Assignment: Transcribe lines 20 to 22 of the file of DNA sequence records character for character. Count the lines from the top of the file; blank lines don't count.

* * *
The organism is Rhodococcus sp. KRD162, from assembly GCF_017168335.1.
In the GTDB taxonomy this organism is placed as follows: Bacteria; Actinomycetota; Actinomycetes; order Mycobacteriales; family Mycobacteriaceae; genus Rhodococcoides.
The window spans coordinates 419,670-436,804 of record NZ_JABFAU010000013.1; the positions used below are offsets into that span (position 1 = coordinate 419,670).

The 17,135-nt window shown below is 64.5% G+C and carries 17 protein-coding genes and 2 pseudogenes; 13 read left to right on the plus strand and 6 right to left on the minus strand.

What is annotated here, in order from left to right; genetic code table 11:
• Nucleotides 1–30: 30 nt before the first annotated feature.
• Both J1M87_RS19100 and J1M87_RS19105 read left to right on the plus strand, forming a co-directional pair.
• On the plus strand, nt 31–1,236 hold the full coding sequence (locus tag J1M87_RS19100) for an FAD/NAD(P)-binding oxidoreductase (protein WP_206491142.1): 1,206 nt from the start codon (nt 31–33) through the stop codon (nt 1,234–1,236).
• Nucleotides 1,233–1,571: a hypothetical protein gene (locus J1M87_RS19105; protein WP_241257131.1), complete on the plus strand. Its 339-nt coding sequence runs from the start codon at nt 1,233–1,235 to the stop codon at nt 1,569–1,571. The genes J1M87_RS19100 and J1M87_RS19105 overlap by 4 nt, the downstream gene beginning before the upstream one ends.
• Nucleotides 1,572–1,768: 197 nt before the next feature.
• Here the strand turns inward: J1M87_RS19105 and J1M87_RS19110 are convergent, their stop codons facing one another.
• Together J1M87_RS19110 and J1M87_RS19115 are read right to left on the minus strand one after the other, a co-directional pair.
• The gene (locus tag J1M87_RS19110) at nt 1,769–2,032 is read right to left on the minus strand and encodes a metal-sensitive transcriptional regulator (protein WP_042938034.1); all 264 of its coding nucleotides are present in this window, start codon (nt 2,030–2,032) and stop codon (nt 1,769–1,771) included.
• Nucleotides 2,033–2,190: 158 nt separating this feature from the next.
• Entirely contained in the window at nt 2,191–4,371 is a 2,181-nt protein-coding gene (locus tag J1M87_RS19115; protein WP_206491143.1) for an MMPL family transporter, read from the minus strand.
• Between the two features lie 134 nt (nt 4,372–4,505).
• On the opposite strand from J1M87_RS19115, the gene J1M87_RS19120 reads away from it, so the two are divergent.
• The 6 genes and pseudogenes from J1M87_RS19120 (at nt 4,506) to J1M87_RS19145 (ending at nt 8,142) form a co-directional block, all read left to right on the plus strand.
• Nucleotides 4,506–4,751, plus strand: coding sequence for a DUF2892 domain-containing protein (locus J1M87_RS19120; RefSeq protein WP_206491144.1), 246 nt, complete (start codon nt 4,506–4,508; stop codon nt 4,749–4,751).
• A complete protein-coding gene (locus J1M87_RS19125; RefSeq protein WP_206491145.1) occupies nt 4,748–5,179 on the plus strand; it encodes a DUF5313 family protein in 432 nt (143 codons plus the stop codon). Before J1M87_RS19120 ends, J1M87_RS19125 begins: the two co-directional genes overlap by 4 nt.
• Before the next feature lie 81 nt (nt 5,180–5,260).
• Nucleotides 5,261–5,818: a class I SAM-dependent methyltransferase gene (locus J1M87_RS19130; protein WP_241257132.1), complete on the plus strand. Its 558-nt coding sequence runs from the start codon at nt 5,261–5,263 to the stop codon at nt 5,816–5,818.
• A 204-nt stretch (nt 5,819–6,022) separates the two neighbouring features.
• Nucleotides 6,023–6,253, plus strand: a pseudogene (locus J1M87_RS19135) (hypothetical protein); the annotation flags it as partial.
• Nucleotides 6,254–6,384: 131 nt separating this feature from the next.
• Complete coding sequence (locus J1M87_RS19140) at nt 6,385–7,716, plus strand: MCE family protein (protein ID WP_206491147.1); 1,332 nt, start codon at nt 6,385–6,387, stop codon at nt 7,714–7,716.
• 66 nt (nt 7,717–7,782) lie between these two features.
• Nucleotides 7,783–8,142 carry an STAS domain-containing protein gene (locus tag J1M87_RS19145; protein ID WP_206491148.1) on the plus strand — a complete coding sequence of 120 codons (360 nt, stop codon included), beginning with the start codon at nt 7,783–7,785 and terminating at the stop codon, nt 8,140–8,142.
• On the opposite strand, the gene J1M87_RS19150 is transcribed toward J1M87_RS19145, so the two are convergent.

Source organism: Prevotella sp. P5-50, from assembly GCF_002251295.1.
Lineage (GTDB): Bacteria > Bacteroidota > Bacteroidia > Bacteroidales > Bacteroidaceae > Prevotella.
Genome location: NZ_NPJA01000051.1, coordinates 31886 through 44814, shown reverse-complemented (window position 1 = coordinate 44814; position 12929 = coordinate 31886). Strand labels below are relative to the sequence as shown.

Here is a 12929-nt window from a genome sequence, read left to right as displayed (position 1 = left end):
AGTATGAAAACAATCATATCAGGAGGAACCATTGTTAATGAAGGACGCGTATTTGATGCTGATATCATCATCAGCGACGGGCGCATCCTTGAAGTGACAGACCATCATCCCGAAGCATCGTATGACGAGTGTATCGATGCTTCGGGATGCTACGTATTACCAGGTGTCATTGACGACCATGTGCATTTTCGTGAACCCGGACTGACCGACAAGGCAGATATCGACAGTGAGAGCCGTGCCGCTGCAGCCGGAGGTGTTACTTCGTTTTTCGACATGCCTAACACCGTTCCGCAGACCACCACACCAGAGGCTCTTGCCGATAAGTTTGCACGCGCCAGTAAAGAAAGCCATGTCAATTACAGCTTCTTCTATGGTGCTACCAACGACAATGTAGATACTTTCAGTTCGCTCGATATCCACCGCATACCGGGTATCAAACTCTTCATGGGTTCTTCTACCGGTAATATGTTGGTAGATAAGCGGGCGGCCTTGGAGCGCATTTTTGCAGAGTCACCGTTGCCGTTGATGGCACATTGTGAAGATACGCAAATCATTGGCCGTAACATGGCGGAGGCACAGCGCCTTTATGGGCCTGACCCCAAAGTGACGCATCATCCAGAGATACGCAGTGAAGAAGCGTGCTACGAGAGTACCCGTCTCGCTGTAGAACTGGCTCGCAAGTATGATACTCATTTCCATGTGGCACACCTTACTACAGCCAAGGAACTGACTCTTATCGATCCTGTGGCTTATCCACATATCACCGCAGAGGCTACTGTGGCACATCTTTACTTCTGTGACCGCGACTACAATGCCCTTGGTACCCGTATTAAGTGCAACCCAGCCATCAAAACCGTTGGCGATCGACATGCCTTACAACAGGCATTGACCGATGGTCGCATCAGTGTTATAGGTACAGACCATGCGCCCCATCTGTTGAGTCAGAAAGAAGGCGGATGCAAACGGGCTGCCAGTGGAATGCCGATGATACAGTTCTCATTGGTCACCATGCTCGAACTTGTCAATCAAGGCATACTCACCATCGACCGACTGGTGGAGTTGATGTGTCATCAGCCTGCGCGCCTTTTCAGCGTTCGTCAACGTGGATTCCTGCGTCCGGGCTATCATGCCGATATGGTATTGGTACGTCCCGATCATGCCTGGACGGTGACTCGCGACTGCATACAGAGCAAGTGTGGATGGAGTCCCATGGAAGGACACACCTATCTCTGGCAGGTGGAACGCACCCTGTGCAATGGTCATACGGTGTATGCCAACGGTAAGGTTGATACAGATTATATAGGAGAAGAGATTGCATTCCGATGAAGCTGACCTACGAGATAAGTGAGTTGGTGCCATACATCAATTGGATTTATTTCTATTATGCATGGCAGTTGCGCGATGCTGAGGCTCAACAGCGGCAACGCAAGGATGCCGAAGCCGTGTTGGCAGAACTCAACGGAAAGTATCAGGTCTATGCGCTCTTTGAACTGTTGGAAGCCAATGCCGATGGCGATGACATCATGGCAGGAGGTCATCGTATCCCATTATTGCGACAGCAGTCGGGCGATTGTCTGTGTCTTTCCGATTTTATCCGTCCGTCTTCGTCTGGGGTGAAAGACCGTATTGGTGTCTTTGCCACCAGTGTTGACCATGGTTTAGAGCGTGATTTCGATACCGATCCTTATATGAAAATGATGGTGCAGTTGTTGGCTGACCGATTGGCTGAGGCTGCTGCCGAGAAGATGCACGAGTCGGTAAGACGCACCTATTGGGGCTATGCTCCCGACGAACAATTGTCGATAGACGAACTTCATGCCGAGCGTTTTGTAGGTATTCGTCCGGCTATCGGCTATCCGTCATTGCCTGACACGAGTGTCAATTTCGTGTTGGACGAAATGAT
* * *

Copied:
• A complete protein-coding gene (locus J1M87_RS19125; RefSeq protein WP_206491145.1) occupies nt 4,748–5,179 on the plus strand; it encodes a DUF5313 family protein in 432 nt (143 codons plus the stop codon). Before J1M87_RS19120 ends, J1M87_RS19125 begins: the two co-directional genes overlap by 4 nt.
• Before the next feature lie 81 nt (nt 5,180–5,260).
• Nucleotides 5,261–5,818: a class I SAM-dependent methyltransferase gene (locus J1M87_RS19130; protein WP_241257132.1), complete on the plus strand. Its 558-nt coding sequence runs from the start codon at nt 5,261–5,263 to the stop codon at nt 5,816–5,818.